General Sir Douglas Haig , wanted the New Armies incorporated into existing divisions as battalions rather than sent out as entire divisions. French felt wrongly that the war would be over by the summer before the New Army divisions were deployed, as Germany had recently redeployed some divisions to the east, and took the step of appealing to the Prime Minister, Asquith, over Kitchener's head, but Asquith refused to overrule Kitchener.
This further damaged relations between French and Kitchener, who had travelled to France in September during the First Battle of the Marne to order French to resume his place in the Allied line.
Kitchener warned French in January that the Western Front was a siege line that could not be breached, in the context of Cabinet discussions about amphibious landings on the Baltic or North Sea Coast, or against Turkey.
Yet he was instead eventually persuaded to support Winston Churchill 's disastrous Gallipoli Campaign in — Churchill's responsibility for the failure of this campaign is debated; for more information see David Fromkin's A Peace to End All Peace.
He was a sceptic about the tank, which is why it was developed under the auspices of Churchill's Admiralty. With the Russians being pushed back from Poland, Kitchener thought the transfer of German troops west and a possible invasion of Britain increasingly likely, and told the War Council 14 May that he was not willing to send the New Armies overseas. He wired French 16 May that he would send no more reinforcements to France until he was clear the German line could be broken, but sent two divisions at the end of May to please Joffre, not because he thought a breakthrough possible.
An inter-Allied conference at Chantilly 7 July, including Russian, Belgian, Serb and Italian delegates agreed on coordinated offensives. He travelled to France for talks with Joffre and Millerand 16 August. The French leaders believed Russia might sue for peace Warsaw had fallen on 4 August. Kitchener 19 August ordered the Loos offensive to proceed, despite the attack being on ground not favoured by French or Haig then commanding First Army.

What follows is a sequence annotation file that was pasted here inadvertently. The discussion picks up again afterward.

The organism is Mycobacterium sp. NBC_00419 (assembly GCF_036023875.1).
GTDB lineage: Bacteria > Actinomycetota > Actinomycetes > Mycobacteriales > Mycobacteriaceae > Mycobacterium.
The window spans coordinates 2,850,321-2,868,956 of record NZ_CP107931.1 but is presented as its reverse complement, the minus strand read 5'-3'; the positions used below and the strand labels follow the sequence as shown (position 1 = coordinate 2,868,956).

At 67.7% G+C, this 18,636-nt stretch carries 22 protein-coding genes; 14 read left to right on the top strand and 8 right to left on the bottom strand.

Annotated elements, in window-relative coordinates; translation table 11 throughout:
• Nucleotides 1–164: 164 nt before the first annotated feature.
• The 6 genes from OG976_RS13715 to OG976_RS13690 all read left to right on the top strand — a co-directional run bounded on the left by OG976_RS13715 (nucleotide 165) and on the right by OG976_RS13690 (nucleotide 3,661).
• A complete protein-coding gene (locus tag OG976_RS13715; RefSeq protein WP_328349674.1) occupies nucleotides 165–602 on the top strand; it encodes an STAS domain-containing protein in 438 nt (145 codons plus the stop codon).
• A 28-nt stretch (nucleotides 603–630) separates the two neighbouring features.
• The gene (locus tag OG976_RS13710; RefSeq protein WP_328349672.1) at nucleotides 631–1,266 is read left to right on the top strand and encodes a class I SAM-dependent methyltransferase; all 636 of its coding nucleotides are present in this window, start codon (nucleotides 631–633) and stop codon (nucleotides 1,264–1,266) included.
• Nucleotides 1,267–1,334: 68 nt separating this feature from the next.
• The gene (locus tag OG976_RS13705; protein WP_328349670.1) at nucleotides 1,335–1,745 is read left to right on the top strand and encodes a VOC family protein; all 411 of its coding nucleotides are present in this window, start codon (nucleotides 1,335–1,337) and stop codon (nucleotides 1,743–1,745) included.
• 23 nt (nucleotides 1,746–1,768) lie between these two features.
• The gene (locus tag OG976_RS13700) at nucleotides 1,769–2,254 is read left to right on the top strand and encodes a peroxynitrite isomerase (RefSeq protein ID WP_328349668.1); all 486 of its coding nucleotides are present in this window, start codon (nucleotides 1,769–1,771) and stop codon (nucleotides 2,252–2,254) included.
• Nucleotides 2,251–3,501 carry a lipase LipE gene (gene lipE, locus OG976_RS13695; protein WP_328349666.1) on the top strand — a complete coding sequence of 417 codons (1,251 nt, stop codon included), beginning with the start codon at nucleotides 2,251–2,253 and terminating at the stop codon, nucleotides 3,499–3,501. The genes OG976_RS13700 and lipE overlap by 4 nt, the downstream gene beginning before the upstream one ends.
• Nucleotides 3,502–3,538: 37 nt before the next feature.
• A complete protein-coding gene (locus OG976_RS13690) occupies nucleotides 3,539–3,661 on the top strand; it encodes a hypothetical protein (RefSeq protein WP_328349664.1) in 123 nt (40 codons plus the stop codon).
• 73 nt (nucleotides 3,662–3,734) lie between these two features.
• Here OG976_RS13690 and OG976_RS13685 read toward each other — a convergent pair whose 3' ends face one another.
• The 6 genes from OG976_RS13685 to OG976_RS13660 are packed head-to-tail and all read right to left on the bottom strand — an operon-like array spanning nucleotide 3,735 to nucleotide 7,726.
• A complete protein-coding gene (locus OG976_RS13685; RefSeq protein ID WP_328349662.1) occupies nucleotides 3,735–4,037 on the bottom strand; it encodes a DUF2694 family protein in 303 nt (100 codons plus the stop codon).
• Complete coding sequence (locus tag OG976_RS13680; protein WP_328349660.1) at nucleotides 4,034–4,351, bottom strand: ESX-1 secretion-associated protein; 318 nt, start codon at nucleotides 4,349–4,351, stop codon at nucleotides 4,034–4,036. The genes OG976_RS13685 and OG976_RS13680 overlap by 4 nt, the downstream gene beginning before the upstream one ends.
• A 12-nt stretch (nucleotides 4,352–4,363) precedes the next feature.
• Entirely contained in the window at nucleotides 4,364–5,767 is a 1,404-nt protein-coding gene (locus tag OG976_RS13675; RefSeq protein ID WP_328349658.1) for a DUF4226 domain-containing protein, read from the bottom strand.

Liddell Hart speculated that this was why he allowed himself to be persuaded by Joffre. New Army divisions first saw action at Loos in September Kitchener continued to lose favour with politicians and professional soldiers. Generals such as Sir William Robertson were critical of Kitchener's failure to ask the General Staff whose chief James Wolfe-Murray was intimidated by Kitchener to study the feasibility of any of these campaigns.
Kitchener advised the Dardanelles Committee 21 October that Baghdad be seized for the sake of prestige then abandoned as logistically untenable. His advice was no longer accepted without question, but the British forces were eventually besieged and captured at Kut. The Cabinet insisted on proper General Staff papers being presented in Kitchener's absence. Asquith asked them to negotiate an agreement, which they did over the exchange of several draft documents at the Hotel de Crillon in Paris.